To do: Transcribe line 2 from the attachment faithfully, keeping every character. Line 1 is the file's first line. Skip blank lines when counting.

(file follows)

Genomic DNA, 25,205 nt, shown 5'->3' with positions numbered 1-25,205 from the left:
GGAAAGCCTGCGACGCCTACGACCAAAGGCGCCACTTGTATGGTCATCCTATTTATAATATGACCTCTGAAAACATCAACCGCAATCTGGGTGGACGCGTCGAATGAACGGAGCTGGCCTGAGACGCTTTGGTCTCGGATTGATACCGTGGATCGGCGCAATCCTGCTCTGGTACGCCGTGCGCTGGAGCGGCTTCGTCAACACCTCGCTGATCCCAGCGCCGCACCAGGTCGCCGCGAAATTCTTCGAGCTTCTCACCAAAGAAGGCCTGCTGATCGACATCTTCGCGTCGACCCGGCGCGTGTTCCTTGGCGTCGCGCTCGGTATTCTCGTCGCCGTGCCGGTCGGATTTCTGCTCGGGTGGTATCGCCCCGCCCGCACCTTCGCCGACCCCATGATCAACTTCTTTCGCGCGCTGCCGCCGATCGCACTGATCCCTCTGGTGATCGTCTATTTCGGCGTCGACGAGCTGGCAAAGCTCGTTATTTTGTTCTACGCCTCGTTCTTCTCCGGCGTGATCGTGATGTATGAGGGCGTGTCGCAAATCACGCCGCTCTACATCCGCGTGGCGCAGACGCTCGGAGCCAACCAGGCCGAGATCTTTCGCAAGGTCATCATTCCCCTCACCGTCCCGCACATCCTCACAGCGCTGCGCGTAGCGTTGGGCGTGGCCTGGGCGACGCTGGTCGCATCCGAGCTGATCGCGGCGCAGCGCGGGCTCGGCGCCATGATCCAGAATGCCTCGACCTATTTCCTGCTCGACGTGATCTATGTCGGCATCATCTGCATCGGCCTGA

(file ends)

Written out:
GGAAAGCCTGCGACGCCTACGACCAAAGGCGCCACTTGTATGGTCATCCTATTTATAATATGACCTCTGAAAACATCAACCGCAATCTGGGTGGACGCGTCGAATGAACGGAGCTGGCCTGAGACGCTTTGGTCTCGGATTGATACCGTGGATCGGCGCAATCCTGCTCTGGTACGCCGTGCGCTGGAGCGGCTTCGTCAACACCTCGCTGATCCCAGCGCCGCACCAGGTCGCCGCGAAATTCTTCGAGCTTCTCACCAAAGAAGGCCTGCTGATCGACATCTTCGCGTCGACCCGGCGCGTGTTCCTTGGCGTCGCGCTCGGTATTCTCGTCGCCGTGCCGGTCGGATTTCTGCTCGGGTGGTATCGCCCCGCCCGCACCTTCGCCGACCCCATGATCAACTTCTTTCGCGCGCTGCCGCCGATCGCACTGATCCCTCTGGTGATCGTCTATTTCGGCGTCGACGAGCTGGCAAAGCTCGTTATTTTGTTCTACGCCTCGTTCTTCTCCGGCGTGATCGTGATGTATGAGGGCGTGTCGCAAATCACGCCGCTCTACATCCGCGTGGCGCAGACGCTCGGAGCCAACCAGGCCGAGATCTTTCGCAAGGTCATCATTCCCCTCACCGTCCCGCACATCCTCACAGCGCTGCGCGTAGCGTTGGGCGTGGCCTGGGCGACGCTGGTCGCATCCGAGCTGATCGCGGCGCAGCGCGGGCTCGGCGCCATGATCCAGAATGCCTCGACCTATTTCCTGCTCGACGTGATCTATGTCGGCATCATCTGCATCGGCCTGA